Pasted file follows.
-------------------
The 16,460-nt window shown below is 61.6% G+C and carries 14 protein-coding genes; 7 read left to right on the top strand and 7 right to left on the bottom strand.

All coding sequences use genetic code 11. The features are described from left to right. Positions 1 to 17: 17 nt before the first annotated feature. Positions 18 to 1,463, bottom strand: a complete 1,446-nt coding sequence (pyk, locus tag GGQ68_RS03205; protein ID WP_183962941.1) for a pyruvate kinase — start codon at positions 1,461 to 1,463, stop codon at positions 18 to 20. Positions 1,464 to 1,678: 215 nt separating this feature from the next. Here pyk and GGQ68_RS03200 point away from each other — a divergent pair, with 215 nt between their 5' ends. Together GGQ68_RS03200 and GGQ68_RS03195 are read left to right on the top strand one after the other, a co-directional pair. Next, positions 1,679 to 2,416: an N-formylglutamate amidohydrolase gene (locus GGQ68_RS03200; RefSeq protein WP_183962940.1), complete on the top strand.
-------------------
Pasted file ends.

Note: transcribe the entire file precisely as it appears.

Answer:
The 16,460-nt window shown below is 61.6% G+C and carries 14 protein-coding genes; 7 read left to right on the top strand and 7 right to left on the bottom strand.

All coding sequences use genetic code 11. The features are described from left to right. Positions 1 to 17: 17 nt before the first annotated feature. Positions 18 to 1,463, bottom strand: a complete 1,446-nt coding sequence (pyk, locus tag GGQ68_RS03205; protein ID WP_183962941.1) for a pyruvate kinase — start codon at positions 1,461 to 1,463, stop codon at positions 18 to 20. Positions 1,464 to 1,678: 215 nt separating this feature from the next. Here pyk and GGQ68_RS03200 point away from each other — a divergent pair, with 215 nt between their 5' ends. Together GGQ68_RS03200 and GGQ68_RS03195 are read left to right on the top strand one after the other, a co-directional pair. Next, positions 1,679 to 2,416: an N-formylglutamate amidohydrolase gene (locus GGQ68_RS03200; RefSeq protein WP_183962940.1), complete on the top strand.